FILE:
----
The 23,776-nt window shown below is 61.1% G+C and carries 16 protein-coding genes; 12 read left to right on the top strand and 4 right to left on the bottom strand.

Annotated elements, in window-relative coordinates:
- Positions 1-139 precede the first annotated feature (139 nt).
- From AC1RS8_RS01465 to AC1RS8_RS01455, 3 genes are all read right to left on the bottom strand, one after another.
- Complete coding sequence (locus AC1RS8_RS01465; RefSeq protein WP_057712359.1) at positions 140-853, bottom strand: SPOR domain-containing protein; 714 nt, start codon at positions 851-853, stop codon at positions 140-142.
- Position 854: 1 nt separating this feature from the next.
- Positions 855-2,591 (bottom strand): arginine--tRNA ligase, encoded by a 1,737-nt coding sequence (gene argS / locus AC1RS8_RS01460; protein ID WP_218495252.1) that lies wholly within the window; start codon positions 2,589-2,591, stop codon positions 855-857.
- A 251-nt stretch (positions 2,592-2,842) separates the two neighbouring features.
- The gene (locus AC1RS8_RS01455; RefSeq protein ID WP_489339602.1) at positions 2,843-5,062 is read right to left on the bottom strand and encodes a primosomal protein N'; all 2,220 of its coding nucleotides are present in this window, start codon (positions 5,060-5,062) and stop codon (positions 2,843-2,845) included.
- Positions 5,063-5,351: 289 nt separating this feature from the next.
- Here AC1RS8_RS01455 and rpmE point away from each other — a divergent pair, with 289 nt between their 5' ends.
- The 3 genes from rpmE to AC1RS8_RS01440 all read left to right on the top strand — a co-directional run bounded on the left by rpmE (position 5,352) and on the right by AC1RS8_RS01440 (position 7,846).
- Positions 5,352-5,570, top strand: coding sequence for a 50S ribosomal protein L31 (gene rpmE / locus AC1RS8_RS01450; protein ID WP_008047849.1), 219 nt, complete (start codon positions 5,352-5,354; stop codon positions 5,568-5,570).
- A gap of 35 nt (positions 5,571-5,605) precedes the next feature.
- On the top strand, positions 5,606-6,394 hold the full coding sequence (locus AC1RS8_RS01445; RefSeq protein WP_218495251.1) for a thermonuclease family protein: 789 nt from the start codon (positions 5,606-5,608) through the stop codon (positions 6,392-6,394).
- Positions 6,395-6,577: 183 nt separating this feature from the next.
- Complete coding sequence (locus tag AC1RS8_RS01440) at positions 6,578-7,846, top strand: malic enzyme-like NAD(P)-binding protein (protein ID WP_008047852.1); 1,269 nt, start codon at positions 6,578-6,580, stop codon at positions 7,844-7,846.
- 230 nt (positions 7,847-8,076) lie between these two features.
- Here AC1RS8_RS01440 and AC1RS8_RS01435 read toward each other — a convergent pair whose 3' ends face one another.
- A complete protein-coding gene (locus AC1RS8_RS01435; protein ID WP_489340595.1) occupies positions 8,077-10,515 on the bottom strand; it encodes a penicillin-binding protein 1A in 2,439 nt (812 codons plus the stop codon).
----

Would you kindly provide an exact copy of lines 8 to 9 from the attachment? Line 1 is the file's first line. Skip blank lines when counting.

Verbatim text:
- A 251-nt stretch (positions 2,592-2,842) separates the two neighbouring features.
- The gene (locus AC1RS8_RS01455; RefSeq protein ID WP_489339602.1) at positions 2,843-5,062 is read right to left on the bottom strand and encodes a primosomal protein N'; all 2,220 of its coding nucleotides are present in this window, start codon (positions 5,060-5,062) and stop codon (positions 2,843-2,845) included.